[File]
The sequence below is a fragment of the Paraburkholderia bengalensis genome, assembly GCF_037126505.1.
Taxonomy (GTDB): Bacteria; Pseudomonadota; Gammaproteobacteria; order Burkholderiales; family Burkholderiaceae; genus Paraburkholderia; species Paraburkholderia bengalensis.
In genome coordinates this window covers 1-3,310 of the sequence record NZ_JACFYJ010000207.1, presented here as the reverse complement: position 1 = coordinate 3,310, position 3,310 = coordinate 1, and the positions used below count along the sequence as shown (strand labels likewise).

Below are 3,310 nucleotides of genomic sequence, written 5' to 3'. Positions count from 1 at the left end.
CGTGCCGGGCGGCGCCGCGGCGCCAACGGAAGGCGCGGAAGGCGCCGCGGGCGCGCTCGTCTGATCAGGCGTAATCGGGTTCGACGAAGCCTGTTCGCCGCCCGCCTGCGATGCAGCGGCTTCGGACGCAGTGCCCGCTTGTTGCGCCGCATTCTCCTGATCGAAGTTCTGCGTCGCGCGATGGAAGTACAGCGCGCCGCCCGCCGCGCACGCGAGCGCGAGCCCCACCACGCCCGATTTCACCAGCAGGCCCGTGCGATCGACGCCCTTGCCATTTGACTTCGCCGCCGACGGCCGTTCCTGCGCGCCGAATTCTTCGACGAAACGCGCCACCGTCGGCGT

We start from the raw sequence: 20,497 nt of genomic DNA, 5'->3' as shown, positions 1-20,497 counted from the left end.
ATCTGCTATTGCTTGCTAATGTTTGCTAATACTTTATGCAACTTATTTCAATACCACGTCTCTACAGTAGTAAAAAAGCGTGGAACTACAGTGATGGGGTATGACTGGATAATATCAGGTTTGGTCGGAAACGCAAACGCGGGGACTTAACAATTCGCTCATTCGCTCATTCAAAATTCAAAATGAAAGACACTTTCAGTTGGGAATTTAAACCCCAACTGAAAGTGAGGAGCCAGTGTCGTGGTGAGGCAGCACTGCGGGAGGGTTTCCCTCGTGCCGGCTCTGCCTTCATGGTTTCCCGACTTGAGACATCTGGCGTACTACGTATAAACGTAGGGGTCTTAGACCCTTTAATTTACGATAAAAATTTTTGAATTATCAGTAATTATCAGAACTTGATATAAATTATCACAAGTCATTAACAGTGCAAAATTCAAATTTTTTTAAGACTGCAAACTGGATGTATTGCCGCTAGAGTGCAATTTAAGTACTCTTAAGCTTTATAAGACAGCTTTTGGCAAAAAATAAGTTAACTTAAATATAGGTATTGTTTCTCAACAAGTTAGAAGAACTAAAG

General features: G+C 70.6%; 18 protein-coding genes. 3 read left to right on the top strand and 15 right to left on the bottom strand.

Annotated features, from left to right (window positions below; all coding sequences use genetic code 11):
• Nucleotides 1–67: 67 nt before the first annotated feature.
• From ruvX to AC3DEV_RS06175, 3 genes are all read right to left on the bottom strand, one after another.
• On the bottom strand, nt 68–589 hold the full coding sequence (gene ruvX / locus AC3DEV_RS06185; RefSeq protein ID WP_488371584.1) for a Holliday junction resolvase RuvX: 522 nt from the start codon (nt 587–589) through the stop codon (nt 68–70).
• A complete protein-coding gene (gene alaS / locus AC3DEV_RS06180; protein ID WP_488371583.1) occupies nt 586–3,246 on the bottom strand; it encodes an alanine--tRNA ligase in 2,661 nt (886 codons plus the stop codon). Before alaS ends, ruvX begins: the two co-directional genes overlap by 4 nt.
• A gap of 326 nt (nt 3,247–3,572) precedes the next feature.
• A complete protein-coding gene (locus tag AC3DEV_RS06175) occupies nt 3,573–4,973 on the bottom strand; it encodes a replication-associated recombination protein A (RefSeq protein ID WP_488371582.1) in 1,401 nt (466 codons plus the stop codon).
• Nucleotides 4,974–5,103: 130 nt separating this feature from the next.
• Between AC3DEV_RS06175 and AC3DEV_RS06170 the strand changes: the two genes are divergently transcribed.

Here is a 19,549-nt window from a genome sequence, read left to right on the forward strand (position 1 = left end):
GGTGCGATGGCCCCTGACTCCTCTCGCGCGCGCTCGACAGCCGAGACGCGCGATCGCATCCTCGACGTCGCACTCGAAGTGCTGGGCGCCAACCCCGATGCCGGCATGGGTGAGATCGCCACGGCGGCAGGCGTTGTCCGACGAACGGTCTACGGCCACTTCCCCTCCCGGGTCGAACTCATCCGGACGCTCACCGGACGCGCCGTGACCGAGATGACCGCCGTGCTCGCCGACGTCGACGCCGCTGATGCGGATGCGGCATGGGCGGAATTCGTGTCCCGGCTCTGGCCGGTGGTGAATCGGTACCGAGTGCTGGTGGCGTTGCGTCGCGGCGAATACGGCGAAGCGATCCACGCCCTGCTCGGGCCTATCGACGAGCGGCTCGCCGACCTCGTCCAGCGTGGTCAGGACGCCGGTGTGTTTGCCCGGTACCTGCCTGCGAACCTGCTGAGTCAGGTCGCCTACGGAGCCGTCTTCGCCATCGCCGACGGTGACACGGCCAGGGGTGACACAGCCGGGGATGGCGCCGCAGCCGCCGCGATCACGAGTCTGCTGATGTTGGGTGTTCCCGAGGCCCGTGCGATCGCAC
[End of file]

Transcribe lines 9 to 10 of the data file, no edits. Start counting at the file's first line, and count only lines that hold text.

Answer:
Annotated features, from left to right (window positions below; all coding sequences use genetic code 11):
• Nucleotides 1–67: 67 nt before the first annotated feature.